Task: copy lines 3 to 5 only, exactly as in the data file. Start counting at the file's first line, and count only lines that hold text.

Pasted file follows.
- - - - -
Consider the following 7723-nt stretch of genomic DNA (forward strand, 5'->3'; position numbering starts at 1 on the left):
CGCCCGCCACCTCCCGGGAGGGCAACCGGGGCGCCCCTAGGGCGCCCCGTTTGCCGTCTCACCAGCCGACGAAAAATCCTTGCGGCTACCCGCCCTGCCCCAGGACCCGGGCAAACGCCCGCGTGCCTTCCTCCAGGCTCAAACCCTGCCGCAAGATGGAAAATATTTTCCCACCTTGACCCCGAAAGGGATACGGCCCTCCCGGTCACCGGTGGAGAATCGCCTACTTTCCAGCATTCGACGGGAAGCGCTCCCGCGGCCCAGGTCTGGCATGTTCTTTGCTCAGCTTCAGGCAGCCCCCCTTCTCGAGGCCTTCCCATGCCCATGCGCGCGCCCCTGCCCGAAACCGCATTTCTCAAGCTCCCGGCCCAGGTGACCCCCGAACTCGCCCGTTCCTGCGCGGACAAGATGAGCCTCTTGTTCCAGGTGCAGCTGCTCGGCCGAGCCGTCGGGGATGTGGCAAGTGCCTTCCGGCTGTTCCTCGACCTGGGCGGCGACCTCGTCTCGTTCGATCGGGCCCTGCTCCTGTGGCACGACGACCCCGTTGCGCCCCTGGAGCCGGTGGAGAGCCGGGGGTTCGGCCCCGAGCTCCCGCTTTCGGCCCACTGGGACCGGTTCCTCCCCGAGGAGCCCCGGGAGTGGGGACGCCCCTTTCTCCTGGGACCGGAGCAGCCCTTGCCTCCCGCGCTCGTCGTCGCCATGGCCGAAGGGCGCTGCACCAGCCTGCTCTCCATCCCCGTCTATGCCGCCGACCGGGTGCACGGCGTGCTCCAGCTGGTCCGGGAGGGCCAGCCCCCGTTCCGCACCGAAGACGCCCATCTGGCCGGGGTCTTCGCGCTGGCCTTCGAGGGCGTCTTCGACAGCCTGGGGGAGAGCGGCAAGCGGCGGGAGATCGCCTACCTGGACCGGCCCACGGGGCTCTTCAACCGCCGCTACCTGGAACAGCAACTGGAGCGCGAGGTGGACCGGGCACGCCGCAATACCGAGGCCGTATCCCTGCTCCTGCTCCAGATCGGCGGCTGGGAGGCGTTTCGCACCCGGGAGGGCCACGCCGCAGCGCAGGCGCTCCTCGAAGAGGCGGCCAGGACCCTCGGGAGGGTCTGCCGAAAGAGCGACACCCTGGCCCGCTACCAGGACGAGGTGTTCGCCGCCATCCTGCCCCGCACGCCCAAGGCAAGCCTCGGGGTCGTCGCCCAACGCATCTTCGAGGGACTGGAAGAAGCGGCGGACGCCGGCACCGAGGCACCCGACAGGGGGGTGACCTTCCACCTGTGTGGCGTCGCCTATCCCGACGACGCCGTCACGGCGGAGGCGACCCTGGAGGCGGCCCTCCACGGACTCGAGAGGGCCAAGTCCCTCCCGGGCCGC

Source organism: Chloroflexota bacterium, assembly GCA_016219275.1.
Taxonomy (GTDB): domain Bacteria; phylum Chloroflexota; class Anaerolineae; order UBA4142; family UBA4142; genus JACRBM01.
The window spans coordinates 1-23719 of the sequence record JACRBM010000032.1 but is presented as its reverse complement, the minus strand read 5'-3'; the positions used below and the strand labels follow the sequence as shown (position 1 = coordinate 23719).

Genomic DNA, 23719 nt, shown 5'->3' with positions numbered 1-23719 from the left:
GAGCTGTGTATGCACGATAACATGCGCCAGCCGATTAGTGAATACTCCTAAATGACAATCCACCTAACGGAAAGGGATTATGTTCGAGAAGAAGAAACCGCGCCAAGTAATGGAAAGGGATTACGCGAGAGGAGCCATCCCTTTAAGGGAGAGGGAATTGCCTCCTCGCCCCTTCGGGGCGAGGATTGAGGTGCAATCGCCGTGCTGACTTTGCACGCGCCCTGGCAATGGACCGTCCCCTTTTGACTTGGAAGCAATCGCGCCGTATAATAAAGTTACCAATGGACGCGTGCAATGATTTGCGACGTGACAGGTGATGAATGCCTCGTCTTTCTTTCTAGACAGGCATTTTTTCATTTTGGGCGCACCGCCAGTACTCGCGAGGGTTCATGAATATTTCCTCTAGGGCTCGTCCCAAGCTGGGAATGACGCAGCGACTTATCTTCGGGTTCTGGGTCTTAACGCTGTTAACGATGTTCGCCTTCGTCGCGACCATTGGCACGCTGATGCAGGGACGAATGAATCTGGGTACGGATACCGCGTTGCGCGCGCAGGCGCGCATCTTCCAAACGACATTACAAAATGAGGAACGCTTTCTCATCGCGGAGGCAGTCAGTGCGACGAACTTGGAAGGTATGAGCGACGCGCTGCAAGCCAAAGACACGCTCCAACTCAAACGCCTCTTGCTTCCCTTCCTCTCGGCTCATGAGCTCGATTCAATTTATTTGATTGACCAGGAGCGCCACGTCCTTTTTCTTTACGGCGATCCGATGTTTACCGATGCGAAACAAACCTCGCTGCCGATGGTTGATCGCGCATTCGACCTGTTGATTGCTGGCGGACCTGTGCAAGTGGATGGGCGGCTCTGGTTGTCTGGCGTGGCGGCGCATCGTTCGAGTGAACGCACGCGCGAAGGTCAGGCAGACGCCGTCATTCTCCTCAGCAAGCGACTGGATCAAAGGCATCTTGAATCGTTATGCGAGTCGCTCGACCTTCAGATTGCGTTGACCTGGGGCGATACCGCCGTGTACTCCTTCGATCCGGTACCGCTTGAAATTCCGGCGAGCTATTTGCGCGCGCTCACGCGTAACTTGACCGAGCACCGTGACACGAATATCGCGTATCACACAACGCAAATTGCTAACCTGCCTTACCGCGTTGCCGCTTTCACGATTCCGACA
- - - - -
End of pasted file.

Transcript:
Source organism: Chloroflexota bacterium, assembly GCA_016219275.1.
Taxonomy (GTDB): domain Bacteria; phylum Chloroflexota; class Anaerolineae; order UBA4142; family UBA4142; genus JACRBM01.
The window spans coordinates 1-23719 of the sequence record JACRBM010000032.1 but is presented as its reverse complement, the minus strand read 5'-3'; the positions used below and the strand labels follow the sequence as shown (position 1 = coordinate 23719).